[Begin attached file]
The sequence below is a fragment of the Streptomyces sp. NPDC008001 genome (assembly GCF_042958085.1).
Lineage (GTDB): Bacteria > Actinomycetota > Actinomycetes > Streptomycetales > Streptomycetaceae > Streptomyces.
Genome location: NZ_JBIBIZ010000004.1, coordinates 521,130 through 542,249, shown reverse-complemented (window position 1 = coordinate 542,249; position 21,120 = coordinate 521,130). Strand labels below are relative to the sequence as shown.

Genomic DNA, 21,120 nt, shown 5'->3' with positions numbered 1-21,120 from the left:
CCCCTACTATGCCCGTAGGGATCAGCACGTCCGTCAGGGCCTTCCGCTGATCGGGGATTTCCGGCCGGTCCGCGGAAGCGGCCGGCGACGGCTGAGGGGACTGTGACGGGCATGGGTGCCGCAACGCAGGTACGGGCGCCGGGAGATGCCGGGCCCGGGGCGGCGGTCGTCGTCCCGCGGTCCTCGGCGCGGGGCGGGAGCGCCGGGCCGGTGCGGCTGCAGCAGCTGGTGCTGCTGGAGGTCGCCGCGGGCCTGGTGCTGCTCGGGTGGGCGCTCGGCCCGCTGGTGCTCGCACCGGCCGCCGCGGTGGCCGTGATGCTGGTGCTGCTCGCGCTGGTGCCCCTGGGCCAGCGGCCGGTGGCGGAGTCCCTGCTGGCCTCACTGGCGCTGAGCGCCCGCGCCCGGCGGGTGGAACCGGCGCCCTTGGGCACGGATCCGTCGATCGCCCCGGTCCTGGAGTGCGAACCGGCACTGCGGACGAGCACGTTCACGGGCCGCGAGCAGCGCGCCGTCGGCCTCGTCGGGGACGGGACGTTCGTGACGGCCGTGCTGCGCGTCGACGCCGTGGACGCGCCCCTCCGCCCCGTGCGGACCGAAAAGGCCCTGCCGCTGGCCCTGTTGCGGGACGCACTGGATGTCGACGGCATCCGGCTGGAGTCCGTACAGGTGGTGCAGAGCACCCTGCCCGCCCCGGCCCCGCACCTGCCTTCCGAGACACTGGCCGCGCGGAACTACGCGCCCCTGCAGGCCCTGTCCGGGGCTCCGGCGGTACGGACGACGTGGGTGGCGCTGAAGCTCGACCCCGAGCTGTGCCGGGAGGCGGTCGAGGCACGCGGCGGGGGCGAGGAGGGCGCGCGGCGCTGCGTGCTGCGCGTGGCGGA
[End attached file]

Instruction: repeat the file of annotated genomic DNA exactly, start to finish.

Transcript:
The sequence below is a fragment of the Streptomyces sp. NPDC008001 genome (assembly GCF_042958085.1).
Lineage (GTDB): Bacteria > Actinomycetota > Actinomycetes > Streptomycetales > Streptomycetaceae > Streptomyces.
Genome location: NZ_JBIBIZ010000004.1, coordinates 521,130 through 542,249, shown reverse-complemented (window position 1 = coordinate 542,249; position 21,120 = coordinate 521,130). Strand labels below are relative to the sequence as shown.

Genomic DNA, 21,120 nt, shown 5'->3' with positions numbered 1-21,120 from the left:
CCCCTACTATGCCCGTAGGGATCAGCACGTCCGTCAGGGCCTTCCGCTGATCGGGGATTTCCGGCCGGTCCGCGGAAGCGGCCGGCGACGGCTGAGGGGACTGTGACGGGCATGGGTGCCGCAACGCAGGTACGGGCGCCGGGAGATGCCGGGCCCGGGGCGGCGGTCGTCGTCCCGCGGTCCTCGGCGCGGGGCGGGAGCGCCGGGCCGGTGCGGCTGCAGCAGCTGGTGCTGCTGGAGGTCGCCGCGGGCCTGGTGCTGCTCGGGTGGGCGCTCGGCCCGCTGGTGCTCGCACCGGCCGCCGCGGTGGCCGTGATGCTGGTGCTGCTCGCGCTGGTGCCCCTGGGCCAGCGGCCGGTGGCGGAGTCCCTGCTGGCCTCACTGGCGCTGAGCGCCCGCGCCCGGCGGGTGGAACCGGCGCCCTTGGGCACGGATCCGTCGATCGCCCCGGTCCTGGAGTGCGAACCGGCACTGCGGACGAGCACGTTCACGGGCCGCGAGCAGCGCGCCGTCGGCCTCGTCGGGGACGGGACGTTCGTGACGGCCGTGCTGCGCGTCGACGCCGTGGACGCGCCCCTCCGCCCCGTGCGGACCGAAAAGGCCCTGCCGCTGGCCCTGTTGCGGGACGCACTGGATGTCGACGGCATCCGGCTGGAGTCCGTACAGGTGGTGCAGAGCACCCTGCCCGCCCCGGCCCCGCACCTGCCTTCCGAGACACTGGCCGCGCGGAACTACGCGCCCCTGCAGGCCCTGTCCGGGGCTCCGGCGGTACGGACGACGTGGGTGGCGCTGAAGCTCGACCCCGAGCTGTGCCGGGAGGCGGTCGAGGCACGCGGCGGGGGCGAGGAGGGCGCGCGGCGCTGCGTGCTGCGCGTGGCGGA